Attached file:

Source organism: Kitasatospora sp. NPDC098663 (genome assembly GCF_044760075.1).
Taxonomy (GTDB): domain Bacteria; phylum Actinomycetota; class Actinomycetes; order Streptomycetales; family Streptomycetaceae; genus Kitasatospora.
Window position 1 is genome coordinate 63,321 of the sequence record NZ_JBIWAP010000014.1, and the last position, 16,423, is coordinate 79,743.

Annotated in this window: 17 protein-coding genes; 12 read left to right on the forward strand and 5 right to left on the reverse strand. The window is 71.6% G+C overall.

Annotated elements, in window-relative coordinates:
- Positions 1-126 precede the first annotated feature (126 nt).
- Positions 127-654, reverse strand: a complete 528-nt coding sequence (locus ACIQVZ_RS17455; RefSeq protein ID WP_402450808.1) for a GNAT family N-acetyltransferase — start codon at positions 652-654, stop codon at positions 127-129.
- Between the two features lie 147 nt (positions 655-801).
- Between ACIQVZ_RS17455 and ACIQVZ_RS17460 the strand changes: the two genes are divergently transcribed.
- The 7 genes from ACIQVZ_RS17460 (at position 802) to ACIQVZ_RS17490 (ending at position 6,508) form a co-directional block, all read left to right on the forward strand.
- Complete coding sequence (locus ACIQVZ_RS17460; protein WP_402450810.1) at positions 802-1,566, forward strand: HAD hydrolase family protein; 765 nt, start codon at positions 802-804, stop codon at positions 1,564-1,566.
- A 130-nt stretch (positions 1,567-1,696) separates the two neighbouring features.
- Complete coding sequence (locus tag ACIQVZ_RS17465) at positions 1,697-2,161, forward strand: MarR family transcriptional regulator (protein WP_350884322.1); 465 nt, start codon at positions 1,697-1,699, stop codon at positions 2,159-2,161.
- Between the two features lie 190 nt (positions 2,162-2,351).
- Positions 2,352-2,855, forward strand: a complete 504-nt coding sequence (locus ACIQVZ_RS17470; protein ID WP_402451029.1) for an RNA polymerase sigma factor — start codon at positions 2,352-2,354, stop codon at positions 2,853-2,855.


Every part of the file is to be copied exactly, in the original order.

Source organism: Kitasatospora sp. NPDC098663 (genome assembly GCF_044760075.1).
Taxonomy (GTDB): domain Bacteria; phylum Actinomycetota; class Actinomycetes; order Streptomycetales; family Streptomycetaceae; genus Kitasatospora.
Window position 1 is genome coordinate 63,321 of the sequence record NZ_JBIWAP010000014.1, and the last position, 16,423, is coordinate 79,743.

Annotated in this window: 17 protein-coding genes; 12 read left to right on the forward strand and 5 right to left on the reverse strand. The window is 71.6% G+C overall.

Annotated elements, in window-relative coordinates:
- Positions 1-126 precede the first annotated feature (126 nt).
- Positions 127-654, reverse strand: a complete 528-nt coding sequence (locus ACIQVZ_RS17455; RefSeq protein ID WP_402450808.1) for a GNAT family N-acetyltransferase — start codon at positions 652-654, stop codon at positions 127-129.
- Between the two features lie 147 nt (positions 655-801).
- Between ACIQVZ_RS17455 and ACIQVZ_RS17460 the strand changes: the two genes are divergently transcribed.
- The 7 genes from ACIQVZ_RS17460 (at position 802) to ACIQVZ_RS17490 (ending at position 6,508) form a co-directional block, all read left to right on the forward strand.
- Complete coding sequence (locus ACIQVZ_RS17460; protein WP_402450810.1) at positions 802-1,566, forward strand: HAD hydrolase family protein; 765 nt, start codon at positions 802-804, stop codon at positions 1,564-1,566.
- A 130-nt stretch (positions 1,567-1,696) separates the two neighbouring features.
- Complete coding sequence (locus tag ACIQVZ_RS17465) at positions 1,697-2,161, forward strand: MarR family transcriptional regulator (protein WP_350884322.1); 465 nt, start codon at positions 1,697-1,699, stop codon at positions 2,159-2,161.
- Between the two features lie 190 nt (positions 2,162-2,351).
- Positions 2,352-2,855, forward strand: a complete 504-nt coding sequence (locus ACIQVZ_RS17470; protein ID WP_402451029.1) for an RNA polymerase sigma factor — start codon at positions 2,352-2,354, stop codon at positions 2,853-2,855.